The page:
This study sought to explore the differences between U.S. and Philippine physicians’ desired impression by patients, as well as to uncover their attitudes toward the use of new media technologies in their practice. Using the framework of power distance, the study uncovered differences between the two groups. The exploratory nature of the study allowed for semi-structured interviewing that uncovered, not only themes related to the abstract cultural dimension of power distance, but also bureaucratic and system-bound aspects of society (such as the organization of health care systems and legal institutions) that affected doctors' dispositions toward new media technologies. Throughout both sets of interviews, repetitive narratives emerged, pointing towards clear protagonists and antagonists in the physicians’ daily professional activities. U.S. doctors spoke of insurance companies, paperwork and HIPPA privacy regulations as consistently preventing them from effectively treating the number of patients in the manner that they would prefer. This construct emerged six times during interview discussions with U.S. doctors. Filipino doctors told a different narrative that questioned the potential of technologies for rating their work, and questioned patient misinformation as preventing them from effectively treating and interacting with their patients.
While health literature predominantly posits new media technologies as a positive advancement, this study reveals the complications that cultural norms, such as power distance, create. For example, differences in doctors’ attitudes towards the use of new technologies are heavily influenced by issues of power distance. In high power distance countries like the Philippines, doctors may resist new technologies because they pose challenges to their authority. In the United States, doctors expressed a greater willingness to utilize new technologies as a means to begin communication with patients hoping to forge an interpersonal bond between the two parties. However, there is resistance towards technological communication due to fear of litigation. It is, therefore, important to realize how cultural differences may affect perceptions of new technologies more negatively than the literature suggests. Although technologies have a potential to aid in communication between doctors and patients, cultural differences influence the manner by which the specific technology can be used.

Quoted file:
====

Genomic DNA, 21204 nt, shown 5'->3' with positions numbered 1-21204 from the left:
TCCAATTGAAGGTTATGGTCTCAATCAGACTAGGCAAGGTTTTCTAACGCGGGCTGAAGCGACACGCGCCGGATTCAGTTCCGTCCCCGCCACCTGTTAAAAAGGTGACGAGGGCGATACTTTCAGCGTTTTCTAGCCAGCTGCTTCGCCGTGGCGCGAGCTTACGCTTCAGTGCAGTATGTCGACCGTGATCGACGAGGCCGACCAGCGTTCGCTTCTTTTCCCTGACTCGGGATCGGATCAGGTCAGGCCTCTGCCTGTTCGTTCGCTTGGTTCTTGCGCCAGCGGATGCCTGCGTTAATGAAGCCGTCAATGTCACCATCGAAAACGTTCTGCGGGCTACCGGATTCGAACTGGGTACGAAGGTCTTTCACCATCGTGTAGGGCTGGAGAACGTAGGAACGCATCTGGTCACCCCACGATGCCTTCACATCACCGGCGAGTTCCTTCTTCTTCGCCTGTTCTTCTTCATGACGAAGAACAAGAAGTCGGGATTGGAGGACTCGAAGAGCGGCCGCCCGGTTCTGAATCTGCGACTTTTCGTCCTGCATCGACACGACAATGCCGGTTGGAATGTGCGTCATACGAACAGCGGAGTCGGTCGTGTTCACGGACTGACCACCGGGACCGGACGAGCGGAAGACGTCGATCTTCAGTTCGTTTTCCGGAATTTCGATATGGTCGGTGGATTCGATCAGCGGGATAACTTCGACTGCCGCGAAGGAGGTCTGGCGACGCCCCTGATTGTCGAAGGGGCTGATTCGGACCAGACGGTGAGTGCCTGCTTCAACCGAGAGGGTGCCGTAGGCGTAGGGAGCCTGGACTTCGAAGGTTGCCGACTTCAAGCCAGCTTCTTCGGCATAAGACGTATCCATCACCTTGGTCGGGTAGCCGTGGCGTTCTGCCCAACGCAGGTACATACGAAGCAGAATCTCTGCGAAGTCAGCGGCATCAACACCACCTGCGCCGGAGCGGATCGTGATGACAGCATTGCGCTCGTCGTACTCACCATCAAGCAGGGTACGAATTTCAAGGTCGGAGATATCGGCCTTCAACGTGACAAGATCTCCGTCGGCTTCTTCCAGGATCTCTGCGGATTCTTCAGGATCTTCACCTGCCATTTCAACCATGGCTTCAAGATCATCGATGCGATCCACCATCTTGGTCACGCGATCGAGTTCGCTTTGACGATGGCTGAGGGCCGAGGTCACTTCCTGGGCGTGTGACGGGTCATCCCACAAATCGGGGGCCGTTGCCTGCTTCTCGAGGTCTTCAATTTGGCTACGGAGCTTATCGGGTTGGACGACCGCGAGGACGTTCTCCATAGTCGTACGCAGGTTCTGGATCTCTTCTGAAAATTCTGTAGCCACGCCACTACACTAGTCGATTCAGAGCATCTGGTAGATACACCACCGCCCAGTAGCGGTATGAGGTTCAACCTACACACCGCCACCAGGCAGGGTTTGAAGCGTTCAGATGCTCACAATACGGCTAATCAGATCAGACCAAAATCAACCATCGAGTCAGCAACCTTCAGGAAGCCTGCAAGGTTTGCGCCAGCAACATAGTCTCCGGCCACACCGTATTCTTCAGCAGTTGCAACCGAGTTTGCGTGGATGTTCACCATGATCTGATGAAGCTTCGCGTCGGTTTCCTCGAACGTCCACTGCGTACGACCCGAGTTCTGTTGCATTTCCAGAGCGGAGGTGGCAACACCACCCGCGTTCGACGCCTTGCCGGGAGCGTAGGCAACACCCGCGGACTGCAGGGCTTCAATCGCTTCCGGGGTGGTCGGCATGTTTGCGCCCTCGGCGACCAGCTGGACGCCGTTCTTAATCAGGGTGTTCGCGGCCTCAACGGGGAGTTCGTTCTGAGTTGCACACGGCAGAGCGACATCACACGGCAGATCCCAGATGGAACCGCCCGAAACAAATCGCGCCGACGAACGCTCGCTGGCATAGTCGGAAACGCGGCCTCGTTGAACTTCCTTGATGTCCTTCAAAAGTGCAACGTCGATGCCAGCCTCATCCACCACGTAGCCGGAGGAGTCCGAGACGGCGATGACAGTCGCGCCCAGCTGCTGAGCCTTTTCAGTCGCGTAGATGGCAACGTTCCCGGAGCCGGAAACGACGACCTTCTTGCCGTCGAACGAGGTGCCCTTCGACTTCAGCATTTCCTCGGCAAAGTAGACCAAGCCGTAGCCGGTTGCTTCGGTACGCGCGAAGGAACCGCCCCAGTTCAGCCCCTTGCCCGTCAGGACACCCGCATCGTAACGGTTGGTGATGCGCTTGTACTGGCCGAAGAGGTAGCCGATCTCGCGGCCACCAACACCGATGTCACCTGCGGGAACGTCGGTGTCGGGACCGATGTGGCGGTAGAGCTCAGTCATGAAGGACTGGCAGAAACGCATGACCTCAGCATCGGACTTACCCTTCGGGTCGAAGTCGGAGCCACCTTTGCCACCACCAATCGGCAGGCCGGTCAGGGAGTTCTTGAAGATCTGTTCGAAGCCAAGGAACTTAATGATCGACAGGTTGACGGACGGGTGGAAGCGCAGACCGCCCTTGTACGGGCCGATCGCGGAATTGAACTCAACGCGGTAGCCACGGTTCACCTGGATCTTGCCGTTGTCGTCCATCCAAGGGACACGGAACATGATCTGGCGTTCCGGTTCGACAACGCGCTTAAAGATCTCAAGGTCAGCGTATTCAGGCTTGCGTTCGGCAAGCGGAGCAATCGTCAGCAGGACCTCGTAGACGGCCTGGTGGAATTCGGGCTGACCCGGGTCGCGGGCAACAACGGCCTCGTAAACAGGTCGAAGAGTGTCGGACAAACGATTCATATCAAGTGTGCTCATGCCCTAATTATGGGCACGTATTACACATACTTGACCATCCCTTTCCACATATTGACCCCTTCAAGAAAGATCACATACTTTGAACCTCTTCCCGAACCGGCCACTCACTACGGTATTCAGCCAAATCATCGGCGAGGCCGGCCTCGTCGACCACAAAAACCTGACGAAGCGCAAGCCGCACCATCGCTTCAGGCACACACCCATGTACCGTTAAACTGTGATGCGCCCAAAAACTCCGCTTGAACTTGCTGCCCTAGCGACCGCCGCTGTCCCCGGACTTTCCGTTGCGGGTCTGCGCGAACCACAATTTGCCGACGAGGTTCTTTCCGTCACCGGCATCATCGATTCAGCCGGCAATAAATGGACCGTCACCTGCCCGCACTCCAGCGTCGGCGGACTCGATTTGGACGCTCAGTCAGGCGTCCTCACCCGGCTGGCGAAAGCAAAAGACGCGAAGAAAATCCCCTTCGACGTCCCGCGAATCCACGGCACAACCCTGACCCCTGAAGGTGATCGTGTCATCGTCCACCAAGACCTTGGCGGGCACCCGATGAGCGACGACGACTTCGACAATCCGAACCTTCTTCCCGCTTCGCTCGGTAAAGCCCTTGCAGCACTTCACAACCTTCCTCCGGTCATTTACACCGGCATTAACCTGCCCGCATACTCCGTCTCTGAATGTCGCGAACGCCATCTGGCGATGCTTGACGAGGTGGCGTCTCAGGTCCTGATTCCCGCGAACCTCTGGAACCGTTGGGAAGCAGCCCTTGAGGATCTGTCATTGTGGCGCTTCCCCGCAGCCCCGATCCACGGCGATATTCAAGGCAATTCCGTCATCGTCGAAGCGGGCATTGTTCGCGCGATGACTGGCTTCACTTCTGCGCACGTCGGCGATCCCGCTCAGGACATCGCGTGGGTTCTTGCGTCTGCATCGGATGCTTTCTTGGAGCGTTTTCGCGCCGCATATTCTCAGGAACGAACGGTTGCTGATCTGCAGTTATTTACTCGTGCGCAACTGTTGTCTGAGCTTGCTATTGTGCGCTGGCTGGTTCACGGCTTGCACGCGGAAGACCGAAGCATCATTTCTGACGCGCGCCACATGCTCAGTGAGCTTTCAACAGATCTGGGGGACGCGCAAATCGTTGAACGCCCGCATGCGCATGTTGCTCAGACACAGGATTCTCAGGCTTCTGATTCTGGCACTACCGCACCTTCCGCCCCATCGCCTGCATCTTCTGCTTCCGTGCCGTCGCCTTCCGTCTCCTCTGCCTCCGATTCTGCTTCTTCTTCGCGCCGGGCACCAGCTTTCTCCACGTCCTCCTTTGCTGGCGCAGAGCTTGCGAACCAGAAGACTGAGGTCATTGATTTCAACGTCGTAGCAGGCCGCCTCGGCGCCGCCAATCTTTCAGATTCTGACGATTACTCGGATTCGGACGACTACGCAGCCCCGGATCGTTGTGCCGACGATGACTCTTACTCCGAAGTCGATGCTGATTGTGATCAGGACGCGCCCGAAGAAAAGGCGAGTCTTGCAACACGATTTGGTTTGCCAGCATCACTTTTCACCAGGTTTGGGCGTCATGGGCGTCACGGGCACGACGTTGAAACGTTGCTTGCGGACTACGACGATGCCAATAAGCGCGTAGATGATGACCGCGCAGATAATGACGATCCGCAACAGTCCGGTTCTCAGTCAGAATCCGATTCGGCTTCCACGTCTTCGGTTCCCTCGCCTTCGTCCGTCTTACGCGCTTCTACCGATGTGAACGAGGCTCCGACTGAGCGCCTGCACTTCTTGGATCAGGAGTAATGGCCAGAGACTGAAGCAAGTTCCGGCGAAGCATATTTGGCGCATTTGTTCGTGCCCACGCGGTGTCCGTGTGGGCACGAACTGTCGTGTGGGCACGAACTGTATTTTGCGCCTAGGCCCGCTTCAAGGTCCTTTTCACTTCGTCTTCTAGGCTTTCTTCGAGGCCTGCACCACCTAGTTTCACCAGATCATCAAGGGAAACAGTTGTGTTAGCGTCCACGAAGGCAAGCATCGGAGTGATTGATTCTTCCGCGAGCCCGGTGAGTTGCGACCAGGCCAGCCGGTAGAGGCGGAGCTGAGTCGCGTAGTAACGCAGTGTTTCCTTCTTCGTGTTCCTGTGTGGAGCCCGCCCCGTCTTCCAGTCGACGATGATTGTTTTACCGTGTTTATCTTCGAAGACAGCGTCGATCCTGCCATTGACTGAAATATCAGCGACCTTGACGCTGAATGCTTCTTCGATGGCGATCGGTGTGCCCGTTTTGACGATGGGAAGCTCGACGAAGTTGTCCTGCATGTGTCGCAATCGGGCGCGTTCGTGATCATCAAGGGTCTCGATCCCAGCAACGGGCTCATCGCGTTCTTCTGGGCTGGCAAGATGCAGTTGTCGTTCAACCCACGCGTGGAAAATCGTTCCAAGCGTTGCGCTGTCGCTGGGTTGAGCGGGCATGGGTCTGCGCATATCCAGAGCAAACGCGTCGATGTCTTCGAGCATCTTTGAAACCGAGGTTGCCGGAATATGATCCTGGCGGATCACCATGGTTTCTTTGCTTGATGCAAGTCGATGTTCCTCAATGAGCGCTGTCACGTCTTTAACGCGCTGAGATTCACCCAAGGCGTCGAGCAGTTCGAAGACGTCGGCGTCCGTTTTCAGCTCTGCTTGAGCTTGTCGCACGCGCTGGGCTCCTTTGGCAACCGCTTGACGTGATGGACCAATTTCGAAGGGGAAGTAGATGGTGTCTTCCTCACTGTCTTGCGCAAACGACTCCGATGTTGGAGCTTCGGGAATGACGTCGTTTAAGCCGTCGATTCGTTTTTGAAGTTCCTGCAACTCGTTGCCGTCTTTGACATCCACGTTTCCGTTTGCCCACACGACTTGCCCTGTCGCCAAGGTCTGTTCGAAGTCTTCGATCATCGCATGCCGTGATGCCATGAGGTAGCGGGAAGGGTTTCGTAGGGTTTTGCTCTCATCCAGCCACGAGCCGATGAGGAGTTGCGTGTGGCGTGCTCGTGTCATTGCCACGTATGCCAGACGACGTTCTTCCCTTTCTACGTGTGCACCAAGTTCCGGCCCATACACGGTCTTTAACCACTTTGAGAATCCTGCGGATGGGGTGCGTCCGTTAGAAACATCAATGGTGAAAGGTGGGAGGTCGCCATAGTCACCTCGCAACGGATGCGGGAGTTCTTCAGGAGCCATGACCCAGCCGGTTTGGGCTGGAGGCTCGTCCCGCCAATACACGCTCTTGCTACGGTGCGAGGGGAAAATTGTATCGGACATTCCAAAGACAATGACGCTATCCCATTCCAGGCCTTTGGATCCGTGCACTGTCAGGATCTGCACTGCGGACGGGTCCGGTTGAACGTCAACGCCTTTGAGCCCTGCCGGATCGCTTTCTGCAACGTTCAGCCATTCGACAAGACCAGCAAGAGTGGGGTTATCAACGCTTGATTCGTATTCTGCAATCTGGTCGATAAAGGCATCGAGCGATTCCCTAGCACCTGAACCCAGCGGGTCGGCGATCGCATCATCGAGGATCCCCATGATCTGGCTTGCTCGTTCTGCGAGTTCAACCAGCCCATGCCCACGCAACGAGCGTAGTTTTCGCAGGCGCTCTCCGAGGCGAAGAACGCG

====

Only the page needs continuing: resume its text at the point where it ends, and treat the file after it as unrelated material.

It is also important to note that these interviews are only representative of the areas in which they were conducted. While researchers originally investigated the United States and Philippines, due to their polarity on Hofstede, Hofstede, and Minkov (2010) power dimension index, it quickly became clear that findings were tightly bound with the nature of the healthcare systems, as well as with cultural norms and practices. It would be far-reaching to assume that the themes that emerged with American physicians are representative of all low-power distance cultures, and themes that emerged with Philippine physicians are representative of all high-power distance cultures. It is probable that even physicians practicing in more rural areas of each of these same countries would provide vastly different responses to the questions. Similarly, future interviews could involve physicians who represent different dimensions such as private versus public sector doctors, physicians who work with ethnic minority clients, physicians who work with predominantly richer versus lower income clients, etc. Future studies should more broadly investigate these constructs through holistic measures to better understand this relationship.